Alternative front in 2014 LS polls set for Feb launch?
Spurred by recent political surveys indicating approximately 40% seats in the polls would go to regional players, the leaders of such parties have intensified efforts to come together on a common platform.india Updated: Feb 02, 2014 11:40 IST
The leaders of nearly 18 non-BJP, non-Congress parties will launch an “alternative front” at a Left-sponsored public rally in Bangalore in February third week.
In this season of break-ups and alliances, the front concept is being viewed as an effort to prevent smaller parties and groups from being sucked in by the gravitational pull of either the Congress-led UPA or BJP-led NDA. It is also seen as a reunion strategy by the erstwhile socialist parties and groups.
Besides the four Left parties, the Bangalore rally is likely to be attended by the Janata Dal (United), Janata Dal (Secular), Samajwadi Party (SP), Biju Janata Dal (BJD) and AIADMK among others — a show of unity by the proposed “alternative front”, which would be followed by joint campaign programmes and rallies across the country in the run-up to the Lok Sabha elections in summer.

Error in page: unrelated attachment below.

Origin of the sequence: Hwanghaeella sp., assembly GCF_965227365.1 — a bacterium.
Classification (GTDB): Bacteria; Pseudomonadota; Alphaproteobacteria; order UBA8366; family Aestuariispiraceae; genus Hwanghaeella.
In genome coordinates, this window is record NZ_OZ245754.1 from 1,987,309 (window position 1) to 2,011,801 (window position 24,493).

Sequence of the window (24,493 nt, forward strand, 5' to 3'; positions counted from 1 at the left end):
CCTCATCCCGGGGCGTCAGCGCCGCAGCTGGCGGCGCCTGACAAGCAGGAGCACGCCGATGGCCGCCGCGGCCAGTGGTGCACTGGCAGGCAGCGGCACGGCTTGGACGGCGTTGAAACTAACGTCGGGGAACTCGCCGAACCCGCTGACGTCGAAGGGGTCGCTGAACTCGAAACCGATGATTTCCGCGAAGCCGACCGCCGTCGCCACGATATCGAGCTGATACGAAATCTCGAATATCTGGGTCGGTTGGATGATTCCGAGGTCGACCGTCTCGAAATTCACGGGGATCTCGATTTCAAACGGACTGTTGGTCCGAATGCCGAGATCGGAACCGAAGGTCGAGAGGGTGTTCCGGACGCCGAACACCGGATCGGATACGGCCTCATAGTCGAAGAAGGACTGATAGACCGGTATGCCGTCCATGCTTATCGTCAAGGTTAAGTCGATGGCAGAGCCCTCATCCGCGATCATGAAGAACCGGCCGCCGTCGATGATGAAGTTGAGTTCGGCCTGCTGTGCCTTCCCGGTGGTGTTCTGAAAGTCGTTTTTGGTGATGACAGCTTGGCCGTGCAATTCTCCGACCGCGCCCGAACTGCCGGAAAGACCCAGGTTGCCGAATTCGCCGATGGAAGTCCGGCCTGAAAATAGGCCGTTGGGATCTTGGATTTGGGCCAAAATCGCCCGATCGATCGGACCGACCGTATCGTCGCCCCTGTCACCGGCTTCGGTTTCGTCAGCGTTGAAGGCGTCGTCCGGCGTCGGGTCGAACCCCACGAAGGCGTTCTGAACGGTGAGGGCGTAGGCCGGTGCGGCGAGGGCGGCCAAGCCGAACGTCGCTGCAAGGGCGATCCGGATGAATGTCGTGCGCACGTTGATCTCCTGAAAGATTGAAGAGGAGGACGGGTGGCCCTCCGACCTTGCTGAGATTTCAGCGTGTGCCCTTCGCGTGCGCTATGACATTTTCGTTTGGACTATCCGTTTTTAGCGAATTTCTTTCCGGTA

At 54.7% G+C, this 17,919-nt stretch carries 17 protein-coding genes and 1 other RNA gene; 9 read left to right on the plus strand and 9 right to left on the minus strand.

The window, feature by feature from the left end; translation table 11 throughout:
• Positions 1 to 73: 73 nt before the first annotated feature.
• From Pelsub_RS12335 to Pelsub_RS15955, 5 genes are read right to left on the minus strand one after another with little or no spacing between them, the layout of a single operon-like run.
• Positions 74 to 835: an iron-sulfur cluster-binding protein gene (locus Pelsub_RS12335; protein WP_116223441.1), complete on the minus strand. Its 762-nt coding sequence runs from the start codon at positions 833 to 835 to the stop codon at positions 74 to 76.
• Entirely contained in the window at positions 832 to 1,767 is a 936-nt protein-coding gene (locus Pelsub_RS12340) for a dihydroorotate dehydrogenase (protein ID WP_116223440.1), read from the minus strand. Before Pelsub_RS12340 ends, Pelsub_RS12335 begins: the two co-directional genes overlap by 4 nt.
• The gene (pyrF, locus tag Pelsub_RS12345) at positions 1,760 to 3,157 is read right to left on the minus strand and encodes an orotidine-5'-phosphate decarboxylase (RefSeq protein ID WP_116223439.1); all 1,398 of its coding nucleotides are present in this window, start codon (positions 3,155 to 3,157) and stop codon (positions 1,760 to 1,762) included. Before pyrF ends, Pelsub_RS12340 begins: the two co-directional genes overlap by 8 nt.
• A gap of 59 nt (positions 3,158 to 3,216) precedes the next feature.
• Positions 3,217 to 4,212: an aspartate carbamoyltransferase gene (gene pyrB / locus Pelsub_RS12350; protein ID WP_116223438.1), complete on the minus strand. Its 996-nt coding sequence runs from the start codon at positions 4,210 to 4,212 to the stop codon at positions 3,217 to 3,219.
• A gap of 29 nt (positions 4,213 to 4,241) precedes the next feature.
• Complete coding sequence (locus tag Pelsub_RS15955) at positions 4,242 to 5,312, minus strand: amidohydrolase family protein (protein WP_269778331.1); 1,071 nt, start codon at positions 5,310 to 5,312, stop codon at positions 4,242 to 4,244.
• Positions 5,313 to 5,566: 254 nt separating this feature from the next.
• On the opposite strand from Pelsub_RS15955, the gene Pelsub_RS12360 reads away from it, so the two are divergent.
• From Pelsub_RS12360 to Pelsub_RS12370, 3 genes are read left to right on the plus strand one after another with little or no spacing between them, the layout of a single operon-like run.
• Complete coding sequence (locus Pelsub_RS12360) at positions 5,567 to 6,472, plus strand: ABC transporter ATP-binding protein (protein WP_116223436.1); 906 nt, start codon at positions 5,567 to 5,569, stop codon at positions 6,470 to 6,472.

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Spurred by recent political surveys indicating approximately 40% seats in the polls would go to regional players, the leaders of such parties have intensified efforts to come together on a common platform.
A meeting of the ‘Big Five’ — Mulayam Singh Yadav (SP), HD Deve Gowda (JD-S), Naveen Patnaik (BJD), Sharad Yadav and Nitish Kumar (both JD-U) — is scheduled in New Delhi on February 9 to fine-tune the blueprint of their common action plan.
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Constituents of the proposed front also plan to jointly raise the issue of Centre-state relations and other common concerns when the winter session of Parliament resumes on Wednesday.
“This session is being called to pass the vote on account. Leaders of our parties will not allow the forum of Parliament to be used by the BJP or Congress to make political statements. Strategy for a joint action plan will be worked out at the meeting on February 5,” JD-U’s KC Tyagi told HT.
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However, the alternative front concept faces numerous challenges — including competing claims over PMship — and inherent contradictions. Mamata Banerjee’s Trinamool Congress, for instance, can’t be part of a formation inspired by the Left, in the same way the BSP cannot break bread with the SP.
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